10. by   Loni
    I worked med-surg for almost 2 years right out of school. I did learn a lot, but then went to work in the operating room. I enjoyed the O.R. so much that I stayed and worked there for the last 13 yrs. The biggest regret I have is that I did not ever work in ICU, because thats where so much knowledge and experience can be gained. Now, I don't believe I could ever go to ICU, because too many years have passed. So, definately, GO FOR ICU!!!
  11. by   CyndieRN2007
    OH my goodness this thread is encouraging. I want to go straight to ICU as well. I havent found a job yet....but I'm really hoping Ill get in at a great ICU after I graduate this DEC. Yikes!!
  12. by   tencat
    Go for it! I chose the 'get the med surge experience' route, and though I'm not too far into it (6 weeks) I really don't like it that much. I don't feel like I'm wasting time, but it's not my cup of tea. If you feel ready, go for ICU!
  13. by   nurse4theplanet
    I have definitely decided that I'm going for ICU all the way!
  14. by   ZASHAGALKA
    The options are there to go straight to ICU. But, let me give one caveat:

    If you choose to learn to drive on the nascar circuit, don't be surprised when some of the drivers run you down. It happens. It happens, alot.

    I'm not saying don't do it. But, it IS a choice that YOU are making. As a result, you really can't complain about being 'eaten' when there are obstacles and attitudes to overcome based on your choice.

    I'm an advocate of a year on med surg. I had 3 before moving to ICU 10 yrs ago. Did it stop me from being run over by assertive nurses there? Oh, no, not at all. My first year in ICU was far from certain and mostly due to a few key personalities.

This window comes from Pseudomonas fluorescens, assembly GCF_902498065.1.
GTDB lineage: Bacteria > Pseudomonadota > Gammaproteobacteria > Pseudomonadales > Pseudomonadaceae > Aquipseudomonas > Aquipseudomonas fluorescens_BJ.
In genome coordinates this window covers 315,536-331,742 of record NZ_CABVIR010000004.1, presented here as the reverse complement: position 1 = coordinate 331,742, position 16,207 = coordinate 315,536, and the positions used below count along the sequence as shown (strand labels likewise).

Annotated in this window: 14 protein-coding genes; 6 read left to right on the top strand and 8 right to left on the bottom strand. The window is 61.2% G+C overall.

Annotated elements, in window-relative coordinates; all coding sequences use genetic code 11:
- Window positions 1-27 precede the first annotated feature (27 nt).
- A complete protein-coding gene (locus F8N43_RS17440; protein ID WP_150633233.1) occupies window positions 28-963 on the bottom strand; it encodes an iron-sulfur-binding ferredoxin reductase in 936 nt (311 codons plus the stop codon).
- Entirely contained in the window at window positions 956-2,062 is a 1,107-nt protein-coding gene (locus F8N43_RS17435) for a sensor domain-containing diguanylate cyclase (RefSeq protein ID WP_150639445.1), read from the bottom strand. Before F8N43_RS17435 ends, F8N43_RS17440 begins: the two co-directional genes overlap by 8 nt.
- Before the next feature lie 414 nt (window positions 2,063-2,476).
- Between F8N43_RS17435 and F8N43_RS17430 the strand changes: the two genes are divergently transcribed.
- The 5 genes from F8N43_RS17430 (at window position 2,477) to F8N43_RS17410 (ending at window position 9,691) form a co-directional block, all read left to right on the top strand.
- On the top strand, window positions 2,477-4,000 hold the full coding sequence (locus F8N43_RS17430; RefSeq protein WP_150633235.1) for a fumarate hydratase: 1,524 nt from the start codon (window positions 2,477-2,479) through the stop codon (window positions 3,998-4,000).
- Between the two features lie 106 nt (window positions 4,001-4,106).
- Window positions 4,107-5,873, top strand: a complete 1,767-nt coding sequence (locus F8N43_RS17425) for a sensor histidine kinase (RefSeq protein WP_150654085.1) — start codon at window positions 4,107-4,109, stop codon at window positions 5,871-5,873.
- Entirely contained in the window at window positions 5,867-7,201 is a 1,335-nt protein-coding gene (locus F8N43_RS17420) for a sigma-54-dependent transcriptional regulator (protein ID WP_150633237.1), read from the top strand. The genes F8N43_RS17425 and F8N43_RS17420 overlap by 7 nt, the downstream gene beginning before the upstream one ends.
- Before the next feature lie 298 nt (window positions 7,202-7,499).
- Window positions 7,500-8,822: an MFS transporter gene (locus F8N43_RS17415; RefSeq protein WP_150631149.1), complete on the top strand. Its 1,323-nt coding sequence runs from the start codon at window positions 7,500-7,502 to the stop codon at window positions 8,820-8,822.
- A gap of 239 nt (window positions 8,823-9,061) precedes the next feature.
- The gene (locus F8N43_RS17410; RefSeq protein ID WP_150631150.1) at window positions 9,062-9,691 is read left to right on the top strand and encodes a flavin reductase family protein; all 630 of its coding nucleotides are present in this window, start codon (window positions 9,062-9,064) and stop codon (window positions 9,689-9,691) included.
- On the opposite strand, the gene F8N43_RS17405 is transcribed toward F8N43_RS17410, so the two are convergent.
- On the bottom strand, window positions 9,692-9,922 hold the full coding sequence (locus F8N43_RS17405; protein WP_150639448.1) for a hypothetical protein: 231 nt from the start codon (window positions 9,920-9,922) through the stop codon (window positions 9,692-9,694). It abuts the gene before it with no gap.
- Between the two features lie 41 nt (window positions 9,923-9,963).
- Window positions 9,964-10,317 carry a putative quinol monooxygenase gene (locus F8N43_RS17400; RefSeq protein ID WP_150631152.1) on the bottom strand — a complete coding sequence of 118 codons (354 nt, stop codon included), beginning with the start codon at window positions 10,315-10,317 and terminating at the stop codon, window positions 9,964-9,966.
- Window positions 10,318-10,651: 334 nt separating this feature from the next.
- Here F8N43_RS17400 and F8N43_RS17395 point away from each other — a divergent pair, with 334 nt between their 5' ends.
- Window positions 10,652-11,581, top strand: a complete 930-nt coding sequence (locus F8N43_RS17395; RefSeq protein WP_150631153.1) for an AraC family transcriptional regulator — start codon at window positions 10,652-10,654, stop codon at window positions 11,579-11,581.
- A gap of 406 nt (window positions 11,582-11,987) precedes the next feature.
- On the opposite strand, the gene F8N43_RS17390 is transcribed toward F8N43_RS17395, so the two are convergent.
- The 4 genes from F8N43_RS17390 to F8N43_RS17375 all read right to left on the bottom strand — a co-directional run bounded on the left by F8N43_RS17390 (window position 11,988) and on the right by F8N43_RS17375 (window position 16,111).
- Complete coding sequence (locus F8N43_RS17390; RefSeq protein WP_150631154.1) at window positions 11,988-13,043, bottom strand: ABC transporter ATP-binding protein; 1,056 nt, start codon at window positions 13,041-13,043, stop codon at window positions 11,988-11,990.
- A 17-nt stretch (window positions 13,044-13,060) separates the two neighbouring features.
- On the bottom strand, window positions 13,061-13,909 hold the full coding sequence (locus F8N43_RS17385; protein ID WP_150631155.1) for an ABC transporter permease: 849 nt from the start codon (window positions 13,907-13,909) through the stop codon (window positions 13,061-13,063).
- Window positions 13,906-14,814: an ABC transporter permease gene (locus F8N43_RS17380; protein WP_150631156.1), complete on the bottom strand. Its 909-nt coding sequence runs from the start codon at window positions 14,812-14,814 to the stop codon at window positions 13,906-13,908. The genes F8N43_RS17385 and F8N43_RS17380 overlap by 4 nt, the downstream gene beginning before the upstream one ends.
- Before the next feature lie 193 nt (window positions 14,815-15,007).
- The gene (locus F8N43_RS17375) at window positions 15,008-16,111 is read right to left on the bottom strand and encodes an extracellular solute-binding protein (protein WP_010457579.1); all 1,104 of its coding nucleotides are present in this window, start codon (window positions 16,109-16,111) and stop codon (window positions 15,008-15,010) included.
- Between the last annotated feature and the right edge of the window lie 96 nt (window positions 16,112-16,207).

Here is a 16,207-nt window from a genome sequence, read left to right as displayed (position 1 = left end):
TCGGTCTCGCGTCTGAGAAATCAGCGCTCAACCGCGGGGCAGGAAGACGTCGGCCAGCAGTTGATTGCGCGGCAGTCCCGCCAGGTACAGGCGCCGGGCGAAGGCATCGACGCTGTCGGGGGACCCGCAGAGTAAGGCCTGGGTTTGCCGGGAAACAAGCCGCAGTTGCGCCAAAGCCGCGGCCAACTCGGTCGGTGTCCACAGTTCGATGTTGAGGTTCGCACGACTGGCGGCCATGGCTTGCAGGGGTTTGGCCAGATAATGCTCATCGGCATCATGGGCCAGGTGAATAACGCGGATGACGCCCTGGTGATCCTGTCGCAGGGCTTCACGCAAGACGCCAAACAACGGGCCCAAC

But I WILL say this. I had 3 yrs of experience in time management, meds, skills, critical thinking AND maybe most important, unit politics. I wouldn't have survived that without those previous skills.

    You hear that a year of med surg is recommended for a reason. Yes, you will hear voices that say otherwise. But different perspectives help inform the whole picture, and not necessarily the one perspective.

    I know this was such an encouraging thread before I posted. But, a reality check is in order:

    IF you go right into CCU, you will meet some resistance from a few of your peers. While most might be accepting, it is the few that can undo your world and taint your experience. That will translate to some "assertive" behavior. If anybody tells you that such attitudes don't exist in THEIR unit, or in most units, then they are whitewashing it for you. I'm not saying it's right, just that it IS an obstacle to overcome in order to persevere.

    On top of that, you will have a higher learning curve because you are learning BOTH critical care AND basic nursing.

    It's a large amount to bite off. If you choose to do just that, then you really can't complain later about how difficult it is. Learning to be a nurse is difficult enough (and school doesn't teach the real skills, experience does). Go to the first year of nursing threads and read about how difficult it can be. Now, add at least a 20% premium to that difficulty.

    For some people, this is a challenge, and they rise to such challenges. That's fine. My point is this: are YOU that type of person.

    But all these people telling you how great it is to go straight into critical care and how they did it and do fine, ask them this: what is the attrition rate that they've seen over the years, generally, and for new grads specifically?

    In my group of 5 critical care students, 10 yrs ago, I'm the ONLY nurse to my knowledge that is still practicing as a critical care nurse. 3 never made it through the first year. The other quit after about 4. I will confess that THAT unit, 10 yrs ago, was a difficult place for new critical care nurses to excel. But, that is a common, if not universal or majority, reality.

    Sorry to be the 'keep it in perspective' voice. I wish you well.

    ~faith,
    Timothy.
    Last edit by ZASHAGALKA on Oct 2, '06

close